Can you have an OSR game without dungeons?

Hey folks, I’ve been a little quiet lately with all that has been going on near my bend of the river but I’ve been doing some thinking about the nature of the OSR, as well as more narrative games.

Do you think you can have an OSR game without dungeons?

First, my definition for a dungeon. I’m also very interested how you all would personally define one.

A dungeon is an enclosed space, usually underground, made up of distinct/discrete playable spaces that follow some sort of pattern/theme/motif.

I personally can offer up two viewpoints in response. On the one hand, I think dungeons are an integral part of an OSR experience. Dungeons are a logical place for treasures, horrifying monsters, and wondrous natural phenomenon to co-exist. Dungeons are an easy way to offer characters an opportunity to earn some gold, and hooks that lead to dungeons are convenient to manufacture (word of mouth, strange observations, infamous reputation, etc). On a more gamey note, dungeons force encounters to occur in enclosed, limited spaces. I think this is easily the most awesome aspect of a dungeon because it forces players to be creative. Being in a restricted space means that players have to deal with whatever’s in the next room, using only the resources they have on them and their wits. Different dungeons will offer up different solution spaces, for example mossy temple ruins give players different options than a stronghold made up completely of stone. Dungeons also force players to take resource management into account, they’re not going to find a store selling torches/rations while trudging through ancient caverns (probably lol).

On the other hand, maybe you could run an OSR game without dungeons. There’s some OSR sci-fi games out there, and I don’t think you have dungeons in the same sense (I guess exploring derelict ships and such would count though). Hexcrawls and the like are also very popular, but I’ve always thought that dungeons are the meat-and-potatoes of the experience but maybe the wilderness/exploration aspect can be brought to the forefront.



I would say no, but my definition of dungeon is much looser than yours. For example, if you are on an island it’s still a “dungeon” even though you’re not underground.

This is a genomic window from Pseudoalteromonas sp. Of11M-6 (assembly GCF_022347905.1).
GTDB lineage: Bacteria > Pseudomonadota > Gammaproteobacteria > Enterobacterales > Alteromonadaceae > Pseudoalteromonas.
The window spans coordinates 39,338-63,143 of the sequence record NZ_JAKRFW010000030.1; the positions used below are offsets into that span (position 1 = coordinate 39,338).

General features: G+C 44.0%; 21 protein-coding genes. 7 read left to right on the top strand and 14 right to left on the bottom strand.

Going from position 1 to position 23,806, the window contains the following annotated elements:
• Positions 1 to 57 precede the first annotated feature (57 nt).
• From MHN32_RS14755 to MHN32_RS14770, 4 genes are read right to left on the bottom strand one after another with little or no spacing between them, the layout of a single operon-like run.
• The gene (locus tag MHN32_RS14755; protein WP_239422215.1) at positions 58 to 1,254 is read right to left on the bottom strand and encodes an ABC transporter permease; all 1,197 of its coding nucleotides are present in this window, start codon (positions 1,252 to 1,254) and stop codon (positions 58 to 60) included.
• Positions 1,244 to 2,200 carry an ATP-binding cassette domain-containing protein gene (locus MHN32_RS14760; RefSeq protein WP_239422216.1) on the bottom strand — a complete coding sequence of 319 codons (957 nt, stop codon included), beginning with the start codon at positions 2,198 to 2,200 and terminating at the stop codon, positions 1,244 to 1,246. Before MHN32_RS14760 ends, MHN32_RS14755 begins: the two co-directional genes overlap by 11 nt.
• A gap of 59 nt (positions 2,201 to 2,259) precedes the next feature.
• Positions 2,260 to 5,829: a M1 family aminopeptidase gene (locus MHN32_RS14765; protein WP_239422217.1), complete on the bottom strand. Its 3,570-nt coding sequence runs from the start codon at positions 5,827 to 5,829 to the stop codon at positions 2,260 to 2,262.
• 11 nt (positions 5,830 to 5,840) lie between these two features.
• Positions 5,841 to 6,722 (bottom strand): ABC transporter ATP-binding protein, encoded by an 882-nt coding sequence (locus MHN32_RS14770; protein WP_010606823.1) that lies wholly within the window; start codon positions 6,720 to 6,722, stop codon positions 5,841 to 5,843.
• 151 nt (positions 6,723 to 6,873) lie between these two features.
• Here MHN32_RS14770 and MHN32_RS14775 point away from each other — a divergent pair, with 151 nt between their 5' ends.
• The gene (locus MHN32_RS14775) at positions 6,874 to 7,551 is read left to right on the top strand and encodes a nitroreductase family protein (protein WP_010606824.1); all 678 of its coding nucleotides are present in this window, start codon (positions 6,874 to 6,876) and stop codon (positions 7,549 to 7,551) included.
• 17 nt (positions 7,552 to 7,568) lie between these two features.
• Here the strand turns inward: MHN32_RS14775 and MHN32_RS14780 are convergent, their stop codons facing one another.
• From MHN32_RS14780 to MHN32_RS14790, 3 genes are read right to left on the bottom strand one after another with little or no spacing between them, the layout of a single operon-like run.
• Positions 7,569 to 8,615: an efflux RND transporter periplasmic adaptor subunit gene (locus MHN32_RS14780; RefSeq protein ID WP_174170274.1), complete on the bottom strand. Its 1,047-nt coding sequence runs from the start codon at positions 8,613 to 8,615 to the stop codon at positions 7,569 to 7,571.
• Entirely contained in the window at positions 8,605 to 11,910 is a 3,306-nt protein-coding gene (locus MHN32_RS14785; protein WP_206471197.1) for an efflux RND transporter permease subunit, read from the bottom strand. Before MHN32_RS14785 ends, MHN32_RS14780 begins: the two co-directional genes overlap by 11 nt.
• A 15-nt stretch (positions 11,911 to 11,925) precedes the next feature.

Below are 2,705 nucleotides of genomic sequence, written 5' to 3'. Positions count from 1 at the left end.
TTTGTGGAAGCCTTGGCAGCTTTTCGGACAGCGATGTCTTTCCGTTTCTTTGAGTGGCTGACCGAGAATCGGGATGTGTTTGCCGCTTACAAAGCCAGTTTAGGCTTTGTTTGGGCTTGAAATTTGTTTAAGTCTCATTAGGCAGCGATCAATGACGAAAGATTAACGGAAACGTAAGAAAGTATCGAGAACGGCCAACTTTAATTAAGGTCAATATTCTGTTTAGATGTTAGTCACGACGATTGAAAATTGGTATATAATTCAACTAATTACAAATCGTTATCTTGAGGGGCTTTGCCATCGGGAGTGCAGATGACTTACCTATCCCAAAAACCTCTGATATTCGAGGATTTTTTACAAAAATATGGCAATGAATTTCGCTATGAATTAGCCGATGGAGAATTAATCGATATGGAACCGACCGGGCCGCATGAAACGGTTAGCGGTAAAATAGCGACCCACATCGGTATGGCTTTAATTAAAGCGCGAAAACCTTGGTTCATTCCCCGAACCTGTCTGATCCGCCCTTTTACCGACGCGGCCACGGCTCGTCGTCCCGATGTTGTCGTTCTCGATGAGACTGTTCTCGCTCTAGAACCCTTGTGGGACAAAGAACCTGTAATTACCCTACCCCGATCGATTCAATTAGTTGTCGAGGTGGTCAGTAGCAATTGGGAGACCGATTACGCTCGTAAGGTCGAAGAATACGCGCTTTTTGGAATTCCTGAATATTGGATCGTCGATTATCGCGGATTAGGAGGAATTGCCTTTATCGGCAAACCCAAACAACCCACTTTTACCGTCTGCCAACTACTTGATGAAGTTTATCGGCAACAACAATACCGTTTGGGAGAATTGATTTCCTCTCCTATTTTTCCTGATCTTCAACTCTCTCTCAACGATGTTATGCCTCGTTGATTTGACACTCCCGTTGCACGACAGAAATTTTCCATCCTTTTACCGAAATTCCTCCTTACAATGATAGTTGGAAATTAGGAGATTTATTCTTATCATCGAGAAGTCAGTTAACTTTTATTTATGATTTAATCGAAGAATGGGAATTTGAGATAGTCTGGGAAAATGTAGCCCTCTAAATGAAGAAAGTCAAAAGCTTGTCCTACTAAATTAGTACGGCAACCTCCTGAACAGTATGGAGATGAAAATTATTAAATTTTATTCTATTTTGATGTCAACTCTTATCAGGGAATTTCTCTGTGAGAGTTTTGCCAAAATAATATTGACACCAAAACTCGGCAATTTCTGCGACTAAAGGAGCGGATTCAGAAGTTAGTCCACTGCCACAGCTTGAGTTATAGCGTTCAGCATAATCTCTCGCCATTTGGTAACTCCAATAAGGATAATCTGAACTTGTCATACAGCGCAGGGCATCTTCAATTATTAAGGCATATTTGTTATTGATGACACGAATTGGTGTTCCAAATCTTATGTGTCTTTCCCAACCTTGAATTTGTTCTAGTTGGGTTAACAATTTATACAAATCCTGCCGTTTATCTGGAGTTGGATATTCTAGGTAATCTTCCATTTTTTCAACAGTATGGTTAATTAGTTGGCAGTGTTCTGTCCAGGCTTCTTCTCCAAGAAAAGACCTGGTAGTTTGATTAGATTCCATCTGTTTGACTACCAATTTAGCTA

A dungeon in my mind is simply a self-contained area with treasure to steal, baddies to kill, places to explore, and characters to interact with. Without this you don’t have much of an OSR game.


I’ve had settings for adventure that don’t include the whole “post apocalyptic fallen empire” thing before, so there’s not much by way of ruins to explore. It was mostly journeying/travelling, with maybe a bit of a City Crawl here and there. I’ve also run Wave Crawls that, while some adventure happened in the Enclosed Hulls of ships, didn’t feature the traditional “dungeon as Mythic Underworld” environment.

The “tiers” of play (Dungeon --> Wilderness Exploration --> Domain) still kind of stay somewhat intact however, because venturing further afield from “home base” is much more difficult at lower levels, as dangers tend to increase the further you travel from civilization. Low level characters are loathe to strike out on their own, and stick to areas they know and can accurately reconnoiter.

Dungeons are fun, exciting, and wonderful teaching tools due to their linear/flow-chart nature, but with players that have already experienced the tier of play before, they are by no means integral to playing the game.


I think Dungeons are integral to the OSR in the sense it provides a singular foundation for adventures to grow out from. You can use the dungeon as a framing device to help keep adventures manageable even if they occur over hundreds of square miles since the adventure has certain boundaries (both physical and mental) to help focus play while also allowing players the ability to still do what they want so to speak.

In a 5e game I’m in, the campaign has started with us being caravan guards for a group carving out a new trade route. Using your definition, we’re not in a dungeon, but in terms of adventure design we are in a very long and narrow dungeon with rooms for encounters and towns we might come across and stop at on our way.

Just my two cents on dungeons.


I think dungeons are more iconic but sandboxes are more in line with the spirit of the OSR.

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Can you elaborate on this ink? In my experience osr modules may be sandboxy in nature but really their defining feature is always an excellent dungeon to explore.

A sandbox is like a dungeon with more player agency and meaningful decisions, such as to go somewhere else and do something else entirely. It also encourages proactive characters who have things they want to accomplish by giving them the larger and less constrained environment to explore. To be clear, of the important aspects of OSR, I value player agency, playing to find out what happens, emergent gameplay and living worlds the highest. Sandboxes support that better than dungeons. As for modules that aren’t so heavily tied to a dungeon, have you read or played Fever Swamp or What Ho, Frog Demons!